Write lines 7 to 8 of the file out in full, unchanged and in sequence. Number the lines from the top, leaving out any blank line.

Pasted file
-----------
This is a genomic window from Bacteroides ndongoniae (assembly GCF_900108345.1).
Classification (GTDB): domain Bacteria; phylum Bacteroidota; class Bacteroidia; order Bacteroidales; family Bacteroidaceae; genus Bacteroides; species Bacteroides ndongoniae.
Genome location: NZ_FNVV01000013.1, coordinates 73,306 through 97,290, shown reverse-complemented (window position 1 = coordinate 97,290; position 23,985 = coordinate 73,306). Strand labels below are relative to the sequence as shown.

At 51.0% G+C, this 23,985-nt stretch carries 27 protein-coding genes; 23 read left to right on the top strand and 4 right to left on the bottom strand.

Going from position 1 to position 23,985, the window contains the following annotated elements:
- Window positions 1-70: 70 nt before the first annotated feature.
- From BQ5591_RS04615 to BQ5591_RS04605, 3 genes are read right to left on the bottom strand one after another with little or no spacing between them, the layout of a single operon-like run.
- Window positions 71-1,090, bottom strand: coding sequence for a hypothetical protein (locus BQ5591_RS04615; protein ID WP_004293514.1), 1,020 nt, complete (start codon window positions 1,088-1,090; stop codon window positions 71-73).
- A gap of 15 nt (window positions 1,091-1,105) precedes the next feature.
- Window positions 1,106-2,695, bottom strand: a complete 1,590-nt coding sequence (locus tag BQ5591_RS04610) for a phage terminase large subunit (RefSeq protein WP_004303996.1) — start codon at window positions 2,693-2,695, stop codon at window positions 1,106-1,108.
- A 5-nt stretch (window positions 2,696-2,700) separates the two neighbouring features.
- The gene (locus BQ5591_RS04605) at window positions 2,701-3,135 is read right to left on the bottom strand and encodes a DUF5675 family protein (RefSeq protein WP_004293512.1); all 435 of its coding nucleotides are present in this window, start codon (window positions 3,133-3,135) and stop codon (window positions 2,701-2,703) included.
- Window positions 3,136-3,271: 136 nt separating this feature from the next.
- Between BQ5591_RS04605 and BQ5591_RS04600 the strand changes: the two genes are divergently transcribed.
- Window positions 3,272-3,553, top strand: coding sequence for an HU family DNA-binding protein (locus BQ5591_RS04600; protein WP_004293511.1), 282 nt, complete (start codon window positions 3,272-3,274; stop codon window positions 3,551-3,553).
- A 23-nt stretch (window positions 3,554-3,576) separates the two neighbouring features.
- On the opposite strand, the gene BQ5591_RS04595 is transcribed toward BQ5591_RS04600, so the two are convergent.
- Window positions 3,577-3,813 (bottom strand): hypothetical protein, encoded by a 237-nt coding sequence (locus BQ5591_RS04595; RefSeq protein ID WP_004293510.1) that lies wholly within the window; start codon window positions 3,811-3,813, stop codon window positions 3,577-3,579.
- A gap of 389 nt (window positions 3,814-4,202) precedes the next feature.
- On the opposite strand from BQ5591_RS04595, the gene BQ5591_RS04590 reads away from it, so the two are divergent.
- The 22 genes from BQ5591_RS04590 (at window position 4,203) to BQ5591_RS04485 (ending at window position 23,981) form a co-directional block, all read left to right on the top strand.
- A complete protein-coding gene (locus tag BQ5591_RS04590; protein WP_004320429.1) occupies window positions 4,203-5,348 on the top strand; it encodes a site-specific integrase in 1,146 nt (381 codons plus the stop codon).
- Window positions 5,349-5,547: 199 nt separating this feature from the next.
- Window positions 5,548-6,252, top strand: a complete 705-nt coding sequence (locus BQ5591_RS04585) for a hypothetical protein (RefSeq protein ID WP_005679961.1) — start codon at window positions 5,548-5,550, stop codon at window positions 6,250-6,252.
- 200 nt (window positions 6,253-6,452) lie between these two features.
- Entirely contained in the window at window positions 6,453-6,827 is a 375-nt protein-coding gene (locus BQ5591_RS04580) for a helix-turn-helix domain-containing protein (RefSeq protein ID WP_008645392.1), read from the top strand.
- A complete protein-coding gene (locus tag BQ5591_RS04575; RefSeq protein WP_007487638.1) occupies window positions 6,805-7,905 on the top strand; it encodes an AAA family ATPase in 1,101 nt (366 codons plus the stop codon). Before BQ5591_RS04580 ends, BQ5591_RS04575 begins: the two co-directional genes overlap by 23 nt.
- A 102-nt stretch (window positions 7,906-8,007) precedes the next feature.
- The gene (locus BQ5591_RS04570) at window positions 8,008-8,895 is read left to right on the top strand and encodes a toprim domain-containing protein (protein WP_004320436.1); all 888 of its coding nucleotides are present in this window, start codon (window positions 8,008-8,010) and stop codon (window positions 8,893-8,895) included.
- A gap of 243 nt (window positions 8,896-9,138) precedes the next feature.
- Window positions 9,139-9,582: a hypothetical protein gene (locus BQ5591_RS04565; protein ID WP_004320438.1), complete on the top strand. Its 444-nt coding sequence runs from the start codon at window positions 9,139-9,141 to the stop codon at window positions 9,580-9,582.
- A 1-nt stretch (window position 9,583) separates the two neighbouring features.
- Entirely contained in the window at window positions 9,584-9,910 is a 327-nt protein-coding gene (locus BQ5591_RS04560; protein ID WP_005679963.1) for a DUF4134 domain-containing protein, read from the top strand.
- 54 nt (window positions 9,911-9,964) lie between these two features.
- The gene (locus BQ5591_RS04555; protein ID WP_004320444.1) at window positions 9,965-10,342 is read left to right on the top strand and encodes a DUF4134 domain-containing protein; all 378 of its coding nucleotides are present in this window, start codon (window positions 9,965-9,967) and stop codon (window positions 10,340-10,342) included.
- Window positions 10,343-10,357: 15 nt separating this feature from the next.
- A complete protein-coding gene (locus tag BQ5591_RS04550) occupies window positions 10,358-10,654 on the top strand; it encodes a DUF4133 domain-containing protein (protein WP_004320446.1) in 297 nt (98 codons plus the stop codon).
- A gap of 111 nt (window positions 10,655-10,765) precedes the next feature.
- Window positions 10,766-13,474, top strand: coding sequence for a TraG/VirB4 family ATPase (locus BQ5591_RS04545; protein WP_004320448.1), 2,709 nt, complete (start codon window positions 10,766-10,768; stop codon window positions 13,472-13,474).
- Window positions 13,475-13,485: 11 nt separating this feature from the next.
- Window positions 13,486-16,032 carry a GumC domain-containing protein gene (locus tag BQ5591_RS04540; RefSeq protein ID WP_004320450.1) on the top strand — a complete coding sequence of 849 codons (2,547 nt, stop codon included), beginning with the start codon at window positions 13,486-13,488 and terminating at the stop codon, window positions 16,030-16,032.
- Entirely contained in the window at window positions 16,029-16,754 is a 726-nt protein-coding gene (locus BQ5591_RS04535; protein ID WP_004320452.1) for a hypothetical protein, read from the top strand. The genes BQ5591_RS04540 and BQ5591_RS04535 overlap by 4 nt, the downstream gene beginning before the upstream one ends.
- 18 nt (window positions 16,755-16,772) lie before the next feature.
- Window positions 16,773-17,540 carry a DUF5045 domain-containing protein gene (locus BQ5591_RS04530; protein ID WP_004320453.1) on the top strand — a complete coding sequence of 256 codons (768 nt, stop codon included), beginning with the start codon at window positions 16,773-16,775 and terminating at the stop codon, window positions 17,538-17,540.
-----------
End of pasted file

- From BQ5591_RS04615 to BQ5591_RS04605, 3 genes are read right to left on the bottom strand one after another with little or no spacing between them, the layout of a single operon-like run.
- Window positions 71-1,090, bottom strand: coding sequence for a hypothetical protein (locus BQ5591_RS04615; protein ID WP_004293514.1), 1,020 nt, complete (start codon window positions 1,088-1,090; stop codon window positions 71-73).